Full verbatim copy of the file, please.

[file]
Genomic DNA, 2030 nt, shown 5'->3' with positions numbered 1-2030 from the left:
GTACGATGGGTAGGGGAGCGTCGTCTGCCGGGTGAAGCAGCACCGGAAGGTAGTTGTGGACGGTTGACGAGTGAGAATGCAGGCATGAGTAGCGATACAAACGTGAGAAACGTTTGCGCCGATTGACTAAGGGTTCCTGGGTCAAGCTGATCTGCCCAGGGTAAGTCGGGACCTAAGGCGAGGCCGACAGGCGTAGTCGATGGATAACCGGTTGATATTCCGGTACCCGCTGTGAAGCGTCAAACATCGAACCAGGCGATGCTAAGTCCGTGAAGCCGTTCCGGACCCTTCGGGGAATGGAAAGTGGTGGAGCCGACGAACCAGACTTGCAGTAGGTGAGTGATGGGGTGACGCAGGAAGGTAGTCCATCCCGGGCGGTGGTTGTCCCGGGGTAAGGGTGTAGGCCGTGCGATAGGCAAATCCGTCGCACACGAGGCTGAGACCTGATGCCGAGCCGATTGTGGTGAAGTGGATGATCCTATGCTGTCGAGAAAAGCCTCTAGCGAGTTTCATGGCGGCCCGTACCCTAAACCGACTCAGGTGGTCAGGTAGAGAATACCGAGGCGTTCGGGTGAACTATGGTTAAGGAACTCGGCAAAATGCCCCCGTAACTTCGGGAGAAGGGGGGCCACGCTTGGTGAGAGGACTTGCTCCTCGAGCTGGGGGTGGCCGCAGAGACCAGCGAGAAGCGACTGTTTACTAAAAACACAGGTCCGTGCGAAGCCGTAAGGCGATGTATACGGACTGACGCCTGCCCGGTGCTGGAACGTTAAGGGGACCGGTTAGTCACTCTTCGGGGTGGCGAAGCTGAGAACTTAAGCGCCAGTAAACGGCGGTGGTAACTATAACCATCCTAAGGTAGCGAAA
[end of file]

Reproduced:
Genomic DNA, 2030 nt, shown 5'->3' with positions numbered 1-2030 from the left:
GTACGATGGGTAGGGGAGCGTCGTCTGCCGGGTGAAGCAGCACCGGAAGGTAGTTGTGGACGGTTGACGAGTGAGAATGCAGGCATGAGTAGCGATACAAACGTGAGAAACGTTTGCGCCGATTGACTAAGGGTTCCTGGGTCAAGCTGATCTGCCCAGGGTAAGTCGGGACCTAAGGCGAGGCCGACAGGCGTAGTCGATGGATAACCGGTTGATATTCCGGTACCCGCTGTGAAGCGTCAAACATCGAACCAGGCGATGCTAAGTCCGTGAAGCCGTTCCGGACCCTTCGGGGAATGGAAAGTGGTGGAGCCGACGAACCAGACTTGCAGTAGGTGAGTGATGGGGTGACGCAGGAAGGTAGTCCATCCCGGGCGGTGGTTGTCCCGGGGTAAGGGTGTAGGCCGTGCGATAGGCAAATCCGTCGCACACGAGGCTGAGACCTGATGCCGAGCCGATTGTGGTGAAGTGGATGATCCTATGCTGTCGAGAAAAGCCTCTAGCGAGTTTCATGGCGGCCCGTACCCTAAACCGACTCAGGTGGTCAGGTAGAGAATACCGAGGCGTTCGGGTGAACTATGGTTAAGGAACTCGGCAAAATGCCCCCGTAACTTCGGGAGAAGGGGGGCCACGCTTGGTGAGAGGACTTGCTCCTCGAGCTGGGGGTGGCCGCAGAGACCAGCGAGAAGCGACTGTTTACTAAAAACACAGGTCCGTGCGAAGCCGTAAGGCGATGTATACGGACTGACGCCTGCCCGGTGCTGGAACGTTAAGGGGACCGGTTAGTCACTCTTCGGGGTGGCGAAGCTGAGAACTTAAGCGCCAGTAAACGGCGGTGGTAACTATAACCATCCTAAGGTAGCGAAA